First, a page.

The European Historic Houses Association strongly believes that authorities should sustain this hard work by owners by providing fiscal incentives. The potential such measures have was not only clear from the discussions between our members, it was also apparent during the visits to the castles of Beerlegem, Nokere, Huysse, Ooidonk and Leeuwergem. The passionate stories of the castle owners during these visits shed light on the enormous cost associated with, but also on the necessity of, preserving and renovating fragile Historic Heritage.

The recommendations of the European Parliament in its recent resolution ‘Towards an Integrated Approach to Cultural Heritage in Europe’ to apply lower VAT rates and exchange best practices on fiscal policies for the restoration, preservation and conservation of cultural heritage, were therefore very encouraging. These suggestions from the Parliament will be central to the actions of the European Historic Houses Association and its members on both the European and the national level in the years to come.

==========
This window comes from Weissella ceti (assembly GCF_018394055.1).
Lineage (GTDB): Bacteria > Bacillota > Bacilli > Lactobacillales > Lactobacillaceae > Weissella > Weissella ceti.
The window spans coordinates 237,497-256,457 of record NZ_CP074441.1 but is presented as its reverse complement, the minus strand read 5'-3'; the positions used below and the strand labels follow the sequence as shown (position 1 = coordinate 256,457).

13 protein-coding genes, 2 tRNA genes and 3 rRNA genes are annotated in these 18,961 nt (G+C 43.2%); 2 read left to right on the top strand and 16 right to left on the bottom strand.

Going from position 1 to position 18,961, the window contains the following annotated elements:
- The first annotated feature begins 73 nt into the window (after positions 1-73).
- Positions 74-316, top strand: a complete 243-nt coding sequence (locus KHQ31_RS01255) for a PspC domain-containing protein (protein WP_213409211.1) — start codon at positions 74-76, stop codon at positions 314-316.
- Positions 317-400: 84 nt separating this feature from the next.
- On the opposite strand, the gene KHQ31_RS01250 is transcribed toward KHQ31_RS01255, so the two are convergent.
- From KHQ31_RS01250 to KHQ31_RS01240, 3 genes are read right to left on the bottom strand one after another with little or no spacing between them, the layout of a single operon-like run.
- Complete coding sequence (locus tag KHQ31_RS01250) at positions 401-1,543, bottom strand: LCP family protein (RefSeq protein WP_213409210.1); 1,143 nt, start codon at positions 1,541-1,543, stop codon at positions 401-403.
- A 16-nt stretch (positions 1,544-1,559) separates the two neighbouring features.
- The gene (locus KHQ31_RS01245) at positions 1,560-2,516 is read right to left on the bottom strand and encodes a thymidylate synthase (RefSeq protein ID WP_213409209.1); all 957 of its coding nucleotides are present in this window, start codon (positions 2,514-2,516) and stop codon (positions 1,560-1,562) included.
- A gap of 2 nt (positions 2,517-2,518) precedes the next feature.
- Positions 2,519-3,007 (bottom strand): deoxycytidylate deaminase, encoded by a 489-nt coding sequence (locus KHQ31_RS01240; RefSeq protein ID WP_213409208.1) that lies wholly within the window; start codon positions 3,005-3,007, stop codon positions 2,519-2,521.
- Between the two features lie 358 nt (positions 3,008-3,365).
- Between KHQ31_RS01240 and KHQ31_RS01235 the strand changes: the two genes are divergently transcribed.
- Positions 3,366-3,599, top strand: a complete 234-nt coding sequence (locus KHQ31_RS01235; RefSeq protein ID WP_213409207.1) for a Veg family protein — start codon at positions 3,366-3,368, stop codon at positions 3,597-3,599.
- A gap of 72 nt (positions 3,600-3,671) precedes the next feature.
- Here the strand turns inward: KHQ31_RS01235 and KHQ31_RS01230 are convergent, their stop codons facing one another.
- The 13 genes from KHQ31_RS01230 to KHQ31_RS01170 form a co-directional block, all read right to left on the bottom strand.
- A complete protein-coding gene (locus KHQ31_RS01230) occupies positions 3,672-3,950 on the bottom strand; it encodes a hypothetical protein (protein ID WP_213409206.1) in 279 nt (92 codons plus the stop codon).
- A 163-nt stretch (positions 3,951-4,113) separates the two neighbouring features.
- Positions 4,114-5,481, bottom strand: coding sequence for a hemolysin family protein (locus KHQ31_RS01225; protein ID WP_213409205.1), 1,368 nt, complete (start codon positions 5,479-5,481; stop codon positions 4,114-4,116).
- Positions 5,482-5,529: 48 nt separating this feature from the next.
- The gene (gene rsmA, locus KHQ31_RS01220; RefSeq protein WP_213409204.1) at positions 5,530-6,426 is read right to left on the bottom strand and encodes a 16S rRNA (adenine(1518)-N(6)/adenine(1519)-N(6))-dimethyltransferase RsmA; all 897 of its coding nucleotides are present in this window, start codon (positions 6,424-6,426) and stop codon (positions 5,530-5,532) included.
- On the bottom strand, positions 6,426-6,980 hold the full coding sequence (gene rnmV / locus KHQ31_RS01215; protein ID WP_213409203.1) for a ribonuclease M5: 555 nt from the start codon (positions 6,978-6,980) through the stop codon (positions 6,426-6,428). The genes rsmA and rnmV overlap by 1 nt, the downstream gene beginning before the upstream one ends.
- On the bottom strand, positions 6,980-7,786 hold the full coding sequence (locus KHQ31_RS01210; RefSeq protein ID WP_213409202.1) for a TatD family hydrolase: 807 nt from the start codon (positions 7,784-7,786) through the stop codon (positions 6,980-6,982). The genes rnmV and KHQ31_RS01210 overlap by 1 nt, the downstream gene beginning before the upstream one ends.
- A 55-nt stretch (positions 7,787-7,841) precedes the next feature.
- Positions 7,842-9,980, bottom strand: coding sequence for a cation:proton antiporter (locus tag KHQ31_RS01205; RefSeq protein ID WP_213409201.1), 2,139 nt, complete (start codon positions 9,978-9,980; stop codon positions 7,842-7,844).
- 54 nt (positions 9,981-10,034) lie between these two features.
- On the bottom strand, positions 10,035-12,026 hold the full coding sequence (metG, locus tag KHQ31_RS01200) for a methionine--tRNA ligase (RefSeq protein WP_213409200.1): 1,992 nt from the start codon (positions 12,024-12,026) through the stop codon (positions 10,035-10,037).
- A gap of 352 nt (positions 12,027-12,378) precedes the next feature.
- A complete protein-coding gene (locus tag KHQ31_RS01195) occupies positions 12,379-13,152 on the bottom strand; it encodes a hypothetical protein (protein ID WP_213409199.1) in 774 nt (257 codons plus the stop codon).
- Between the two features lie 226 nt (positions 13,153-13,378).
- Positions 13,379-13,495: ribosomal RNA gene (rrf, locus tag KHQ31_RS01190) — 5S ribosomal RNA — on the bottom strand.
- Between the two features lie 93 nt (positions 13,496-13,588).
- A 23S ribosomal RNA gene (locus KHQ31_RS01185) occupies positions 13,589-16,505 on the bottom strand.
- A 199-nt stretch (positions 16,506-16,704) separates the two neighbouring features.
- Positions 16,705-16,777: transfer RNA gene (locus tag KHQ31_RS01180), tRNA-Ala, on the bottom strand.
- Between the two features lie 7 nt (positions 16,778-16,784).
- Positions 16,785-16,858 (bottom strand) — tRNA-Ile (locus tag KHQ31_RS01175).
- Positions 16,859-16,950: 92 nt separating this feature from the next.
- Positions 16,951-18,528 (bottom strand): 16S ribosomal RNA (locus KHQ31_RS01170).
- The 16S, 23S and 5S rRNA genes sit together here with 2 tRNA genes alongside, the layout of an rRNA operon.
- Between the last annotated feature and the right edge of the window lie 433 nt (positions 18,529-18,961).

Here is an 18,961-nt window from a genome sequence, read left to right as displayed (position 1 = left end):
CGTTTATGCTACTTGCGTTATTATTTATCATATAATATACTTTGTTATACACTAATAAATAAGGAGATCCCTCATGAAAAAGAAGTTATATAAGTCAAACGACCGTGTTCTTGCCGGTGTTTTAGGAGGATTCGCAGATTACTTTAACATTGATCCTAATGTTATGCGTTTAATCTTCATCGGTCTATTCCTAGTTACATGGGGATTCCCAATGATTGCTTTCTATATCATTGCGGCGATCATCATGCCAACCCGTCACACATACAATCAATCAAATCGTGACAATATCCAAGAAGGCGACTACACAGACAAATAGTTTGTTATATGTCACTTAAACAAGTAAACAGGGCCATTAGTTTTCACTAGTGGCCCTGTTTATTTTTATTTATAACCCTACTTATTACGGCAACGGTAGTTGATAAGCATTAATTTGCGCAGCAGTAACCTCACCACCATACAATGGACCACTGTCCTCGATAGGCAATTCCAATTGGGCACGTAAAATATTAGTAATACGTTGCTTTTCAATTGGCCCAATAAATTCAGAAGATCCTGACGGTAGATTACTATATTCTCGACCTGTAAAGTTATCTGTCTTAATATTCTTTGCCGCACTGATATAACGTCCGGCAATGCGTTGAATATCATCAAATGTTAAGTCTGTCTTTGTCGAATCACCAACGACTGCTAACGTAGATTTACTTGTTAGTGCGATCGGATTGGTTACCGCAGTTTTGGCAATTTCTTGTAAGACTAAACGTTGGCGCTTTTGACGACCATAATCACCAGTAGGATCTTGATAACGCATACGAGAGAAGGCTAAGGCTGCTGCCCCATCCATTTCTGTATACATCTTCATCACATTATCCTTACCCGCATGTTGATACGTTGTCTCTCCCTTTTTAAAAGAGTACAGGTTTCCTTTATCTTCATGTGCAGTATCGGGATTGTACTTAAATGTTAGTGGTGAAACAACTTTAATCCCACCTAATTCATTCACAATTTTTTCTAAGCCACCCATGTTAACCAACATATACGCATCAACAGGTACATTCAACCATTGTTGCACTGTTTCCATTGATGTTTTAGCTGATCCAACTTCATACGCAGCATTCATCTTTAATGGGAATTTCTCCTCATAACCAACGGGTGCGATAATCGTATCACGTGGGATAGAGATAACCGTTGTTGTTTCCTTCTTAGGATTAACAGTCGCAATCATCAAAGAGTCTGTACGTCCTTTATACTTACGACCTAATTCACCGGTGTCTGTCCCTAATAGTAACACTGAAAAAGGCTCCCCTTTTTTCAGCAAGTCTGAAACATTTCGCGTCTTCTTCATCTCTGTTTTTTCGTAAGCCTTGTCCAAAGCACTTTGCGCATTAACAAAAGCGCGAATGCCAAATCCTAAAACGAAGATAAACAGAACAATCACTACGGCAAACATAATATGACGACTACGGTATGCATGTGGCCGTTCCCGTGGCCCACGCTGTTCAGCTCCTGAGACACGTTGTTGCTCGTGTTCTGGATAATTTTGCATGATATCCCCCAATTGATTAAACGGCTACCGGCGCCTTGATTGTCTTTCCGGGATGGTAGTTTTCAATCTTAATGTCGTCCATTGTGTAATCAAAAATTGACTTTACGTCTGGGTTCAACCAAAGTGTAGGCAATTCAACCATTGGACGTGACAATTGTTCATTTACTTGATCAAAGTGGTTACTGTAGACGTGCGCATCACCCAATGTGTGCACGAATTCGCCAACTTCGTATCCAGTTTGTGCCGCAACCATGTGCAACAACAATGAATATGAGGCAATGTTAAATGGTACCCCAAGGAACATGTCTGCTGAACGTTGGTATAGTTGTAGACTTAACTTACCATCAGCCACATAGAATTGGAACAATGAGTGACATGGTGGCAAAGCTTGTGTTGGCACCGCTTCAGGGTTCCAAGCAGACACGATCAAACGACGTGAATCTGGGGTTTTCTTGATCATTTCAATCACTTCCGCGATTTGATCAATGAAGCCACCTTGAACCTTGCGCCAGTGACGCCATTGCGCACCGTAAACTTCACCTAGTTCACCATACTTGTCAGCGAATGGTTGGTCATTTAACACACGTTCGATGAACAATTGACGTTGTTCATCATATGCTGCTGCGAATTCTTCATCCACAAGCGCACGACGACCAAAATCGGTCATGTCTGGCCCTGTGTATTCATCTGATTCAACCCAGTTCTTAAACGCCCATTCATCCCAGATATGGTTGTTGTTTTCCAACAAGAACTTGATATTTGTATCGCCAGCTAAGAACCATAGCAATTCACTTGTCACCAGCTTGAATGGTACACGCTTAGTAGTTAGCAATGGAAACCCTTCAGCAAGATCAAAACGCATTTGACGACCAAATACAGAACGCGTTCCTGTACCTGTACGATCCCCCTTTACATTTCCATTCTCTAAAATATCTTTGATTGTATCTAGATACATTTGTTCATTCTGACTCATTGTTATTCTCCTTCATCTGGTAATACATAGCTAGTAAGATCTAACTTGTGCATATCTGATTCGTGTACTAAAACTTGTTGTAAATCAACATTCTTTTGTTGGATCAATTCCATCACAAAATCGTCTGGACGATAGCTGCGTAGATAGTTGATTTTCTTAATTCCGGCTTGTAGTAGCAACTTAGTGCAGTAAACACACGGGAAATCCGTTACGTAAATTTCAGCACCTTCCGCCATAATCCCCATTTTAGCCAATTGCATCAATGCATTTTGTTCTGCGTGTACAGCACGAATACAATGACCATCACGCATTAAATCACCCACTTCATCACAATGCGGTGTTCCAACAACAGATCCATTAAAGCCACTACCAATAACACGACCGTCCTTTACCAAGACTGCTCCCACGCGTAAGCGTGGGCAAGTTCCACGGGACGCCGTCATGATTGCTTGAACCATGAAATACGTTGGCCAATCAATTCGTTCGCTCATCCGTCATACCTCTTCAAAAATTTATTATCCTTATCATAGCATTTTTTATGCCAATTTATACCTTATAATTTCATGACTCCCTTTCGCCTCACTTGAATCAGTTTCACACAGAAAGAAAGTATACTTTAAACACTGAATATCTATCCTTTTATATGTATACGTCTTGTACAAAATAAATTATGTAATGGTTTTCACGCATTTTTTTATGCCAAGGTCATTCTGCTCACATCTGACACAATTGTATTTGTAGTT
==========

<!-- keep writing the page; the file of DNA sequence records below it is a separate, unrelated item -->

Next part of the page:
The need to sustain Europe’s cultural heritage was also apparent in the conference “Europe’s Private Heritage at Risk” on the 2nd of October. In the opening speech to this forum, Mr. Nymand-Christensen, the Deputy Director of the DG Education and Culture of the European Commission, emphasised that good cooperation between public authorities and owners is vital to the sustainability of cultural goods. Building on this, the panellists, including politicians, owners of historic houses, representatives of civil society and police officers, discussed on the topics of “Best ways to sustain our cultural heritage” and “Best ways to protect our cultural goods”.

One area in which they clearly identified a need for increased collaboration is the issue of the illicit trafficking of cultural goods. Stolen goods can cross borders easily, and it is important that law enforcement units work with owners to be able to quickly trace these objects. Françoise Bortolotti, an officer on Interpol’s art unit, stressed that stolen works of art can only be identified and repatriated if the owners provide pictures and date adhering to the standardized criteria of Object ID.